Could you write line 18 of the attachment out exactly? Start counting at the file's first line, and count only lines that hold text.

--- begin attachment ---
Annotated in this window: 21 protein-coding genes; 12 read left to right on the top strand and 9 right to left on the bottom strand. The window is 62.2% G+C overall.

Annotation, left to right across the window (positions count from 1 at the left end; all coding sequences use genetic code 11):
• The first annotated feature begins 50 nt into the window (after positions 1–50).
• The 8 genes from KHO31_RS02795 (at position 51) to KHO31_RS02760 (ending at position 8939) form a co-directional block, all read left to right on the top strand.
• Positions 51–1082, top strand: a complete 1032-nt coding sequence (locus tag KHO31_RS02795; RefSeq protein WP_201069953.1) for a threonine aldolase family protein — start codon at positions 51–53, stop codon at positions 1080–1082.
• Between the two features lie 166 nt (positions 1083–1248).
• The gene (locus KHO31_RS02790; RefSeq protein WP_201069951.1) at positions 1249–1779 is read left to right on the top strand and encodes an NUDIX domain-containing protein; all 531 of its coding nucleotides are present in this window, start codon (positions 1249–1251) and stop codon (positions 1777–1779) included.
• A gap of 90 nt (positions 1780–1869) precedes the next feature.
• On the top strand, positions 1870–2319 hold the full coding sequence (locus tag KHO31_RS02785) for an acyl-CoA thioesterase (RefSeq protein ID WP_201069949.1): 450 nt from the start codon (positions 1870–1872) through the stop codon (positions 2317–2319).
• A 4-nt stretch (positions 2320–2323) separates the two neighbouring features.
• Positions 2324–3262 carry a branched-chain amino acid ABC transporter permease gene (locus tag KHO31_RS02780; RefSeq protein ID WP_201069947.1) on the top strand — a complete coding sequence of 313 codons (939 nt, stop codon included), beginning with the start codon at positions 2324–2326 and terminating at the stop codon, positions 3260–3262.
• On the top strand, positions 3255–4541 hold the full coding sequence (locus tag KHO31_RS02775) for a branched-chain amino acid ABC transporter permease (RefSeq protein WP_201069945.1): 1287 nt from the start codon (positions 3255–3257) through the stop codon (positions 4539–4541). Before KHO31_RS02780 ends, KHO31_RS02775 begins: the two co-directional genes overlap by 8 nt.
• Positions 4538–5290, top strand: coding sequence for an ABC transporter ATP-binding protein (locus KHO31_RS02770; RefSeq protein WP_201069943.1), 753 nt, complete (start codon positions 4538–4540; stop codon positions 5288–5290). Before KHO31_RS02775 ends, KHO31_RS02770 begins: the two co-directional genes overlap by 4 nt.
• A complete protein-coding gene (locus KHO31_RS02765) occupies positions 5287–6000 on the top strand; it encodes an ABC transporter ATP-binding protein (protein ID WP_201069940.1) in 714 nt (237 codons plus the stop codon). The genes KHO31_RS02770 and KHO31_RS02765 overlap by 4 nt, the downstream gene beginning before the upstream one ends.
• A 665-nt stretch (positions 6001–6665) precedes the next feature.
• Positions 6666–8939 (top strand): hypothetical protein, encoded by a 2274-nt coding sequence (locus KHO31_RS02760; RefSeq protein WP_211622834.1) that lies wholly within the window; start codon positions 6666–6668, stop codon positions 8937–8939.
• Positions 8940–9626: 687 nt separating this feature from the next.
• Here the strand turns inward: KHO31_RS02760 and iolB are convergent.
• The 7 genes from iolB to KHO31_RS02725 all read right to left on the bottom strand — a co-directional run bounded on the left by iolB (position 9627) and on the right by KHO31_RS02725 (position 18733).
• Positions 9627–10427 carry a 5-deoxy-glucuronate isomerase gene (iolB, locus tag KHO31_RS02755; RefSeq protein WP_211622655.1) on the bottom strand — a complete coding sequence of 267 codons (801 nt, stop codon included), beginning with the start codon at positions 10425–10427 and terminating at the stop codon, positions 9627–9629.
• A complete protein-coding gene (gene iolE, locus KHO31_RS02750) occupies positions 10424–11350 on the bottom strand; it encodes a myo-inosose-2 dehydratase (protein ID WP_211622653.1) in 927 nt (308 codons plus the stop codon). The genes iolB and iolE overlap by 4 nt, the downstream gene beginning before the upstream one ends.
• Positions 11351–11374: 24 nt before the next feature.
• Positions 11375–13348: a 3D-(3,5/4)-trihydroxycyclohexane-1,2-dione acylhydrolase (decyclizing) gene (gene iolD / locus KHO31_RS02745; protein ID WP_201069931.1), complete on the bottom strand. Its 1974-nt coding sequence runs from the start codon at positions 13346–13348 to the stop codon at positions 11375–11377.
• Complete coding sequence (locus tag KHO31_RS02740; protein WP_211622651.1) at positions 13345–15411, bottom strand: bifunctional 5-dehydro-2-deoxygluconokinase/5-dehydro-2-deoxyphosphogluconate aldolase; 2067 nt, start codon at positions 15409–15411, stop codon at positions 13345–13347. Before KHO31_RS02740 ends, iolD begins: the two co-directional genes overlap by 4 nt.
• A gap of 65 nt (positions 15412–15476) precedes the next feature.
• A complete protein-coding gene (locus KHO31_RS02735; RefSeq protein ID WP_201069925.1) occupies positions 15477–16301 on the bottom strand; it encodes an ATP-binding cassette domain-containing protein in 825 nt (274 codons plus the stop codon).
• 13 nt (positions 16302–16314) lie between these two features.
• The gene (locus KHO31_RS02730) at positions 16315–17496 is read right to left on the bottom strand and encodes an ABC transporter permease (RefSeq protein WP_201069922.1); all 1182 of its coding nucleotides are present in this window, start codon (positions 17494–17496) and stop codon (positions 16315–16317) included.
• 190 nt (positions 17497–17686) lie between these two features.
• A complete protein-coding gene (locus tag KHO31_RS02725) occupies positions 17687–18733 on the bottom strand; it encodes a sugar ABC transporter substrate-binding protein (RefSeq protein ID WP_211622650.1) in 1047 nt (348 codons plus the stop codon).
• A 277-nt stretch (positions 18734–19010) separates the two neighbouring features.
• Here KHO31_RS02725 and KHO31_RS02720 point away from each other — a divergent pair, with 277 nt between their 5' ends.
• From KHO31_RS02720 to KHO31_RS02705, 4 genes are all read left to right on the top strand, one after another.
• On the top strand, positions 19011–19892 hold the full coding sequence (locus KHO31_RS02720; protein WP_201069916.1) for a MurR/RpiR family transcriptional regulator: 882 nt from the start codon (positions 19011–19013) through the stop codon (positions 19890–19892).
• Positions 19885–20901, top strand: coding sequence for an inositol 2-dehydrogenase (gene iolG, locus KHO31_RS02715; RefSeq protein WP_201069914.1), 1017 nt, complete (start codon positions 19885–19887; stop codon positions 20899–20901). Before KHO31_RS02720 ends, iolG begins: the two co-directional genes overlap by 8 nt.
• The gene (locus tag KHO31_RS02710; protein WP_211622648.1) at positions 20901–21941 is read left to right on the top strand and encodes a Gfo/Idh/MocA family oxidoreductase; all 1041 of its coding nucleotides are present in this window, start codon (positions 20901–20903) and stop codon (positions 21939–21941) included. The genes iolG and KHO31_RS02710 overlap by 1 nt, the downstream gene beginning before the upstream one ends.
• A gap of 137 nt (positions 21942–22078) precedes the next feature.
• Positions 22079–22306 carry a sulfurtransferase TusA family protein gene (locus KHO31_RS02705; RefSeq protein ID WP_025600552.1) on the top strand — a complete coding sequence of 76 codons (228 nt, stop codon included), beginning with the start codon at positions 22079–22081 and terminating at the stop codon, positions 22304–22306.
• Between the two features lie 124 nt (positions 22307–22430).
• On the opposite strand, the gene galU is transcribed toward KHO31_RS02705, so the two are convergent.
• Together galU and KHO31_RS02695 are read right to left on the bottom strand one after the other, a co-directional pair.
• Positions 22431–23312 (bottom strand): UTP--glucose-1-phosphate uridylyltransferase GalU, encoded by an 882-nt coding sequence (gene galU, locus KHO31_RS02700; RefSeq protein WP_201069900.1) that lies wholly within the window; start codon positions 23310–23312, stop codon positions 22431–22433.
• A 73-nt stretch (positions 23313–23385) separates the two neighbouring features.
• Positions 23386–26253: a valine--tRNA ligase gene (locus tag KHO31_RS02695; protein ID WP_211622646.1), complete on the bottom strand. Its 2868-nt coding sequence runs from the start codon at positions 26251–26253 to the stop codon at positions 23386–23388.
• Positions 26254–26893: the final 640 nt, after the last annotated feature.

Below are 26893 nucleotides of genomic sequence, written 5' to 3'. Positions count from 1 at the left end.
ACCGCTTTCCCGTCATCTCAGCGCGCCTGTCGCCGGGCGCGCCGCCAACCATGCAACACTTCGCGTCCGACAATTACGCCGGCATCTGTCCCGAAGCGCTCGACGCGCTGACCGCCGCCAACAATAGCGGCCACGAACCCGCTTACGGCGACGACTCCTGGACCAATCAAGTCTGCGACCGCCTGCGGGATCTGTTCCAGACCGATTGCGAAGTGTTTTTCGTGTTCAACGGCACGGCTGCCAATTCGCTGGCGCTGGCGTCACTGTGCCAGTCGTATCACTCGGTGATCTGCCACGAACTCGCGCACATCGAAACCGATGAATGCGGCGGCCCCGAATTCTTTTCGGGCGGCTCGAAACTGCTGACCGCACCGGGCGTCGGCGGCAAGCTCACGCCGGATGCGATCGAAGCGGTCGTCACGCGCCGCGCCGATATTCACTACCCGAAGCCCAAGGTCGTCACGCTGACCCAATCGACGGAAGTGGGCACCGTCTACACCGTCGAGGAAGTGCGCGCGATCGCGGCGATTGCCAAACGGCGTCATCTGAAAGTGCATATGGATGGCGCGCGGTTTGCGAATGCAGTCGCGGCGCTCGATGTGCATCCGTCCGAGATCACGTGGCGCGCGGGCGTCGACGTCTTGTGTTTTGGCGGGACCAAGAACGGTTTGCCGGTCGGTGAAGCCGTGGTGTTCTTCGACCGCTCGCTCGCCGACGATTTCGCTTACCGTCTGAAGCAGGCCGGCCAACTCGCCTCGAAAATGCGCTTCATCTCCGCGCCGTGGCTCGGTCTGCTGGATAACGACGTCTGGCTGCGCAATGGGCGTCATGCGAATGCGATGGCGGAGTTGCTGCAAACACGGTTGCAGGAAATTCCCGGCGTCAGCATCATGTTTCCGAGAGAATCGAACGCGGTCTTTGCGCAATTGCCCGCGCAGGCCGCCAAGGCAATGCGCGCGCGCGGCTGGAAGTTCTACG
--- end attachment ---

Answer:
• Here the strand turns inward: KHO31_RS02760 and iolB are convergent.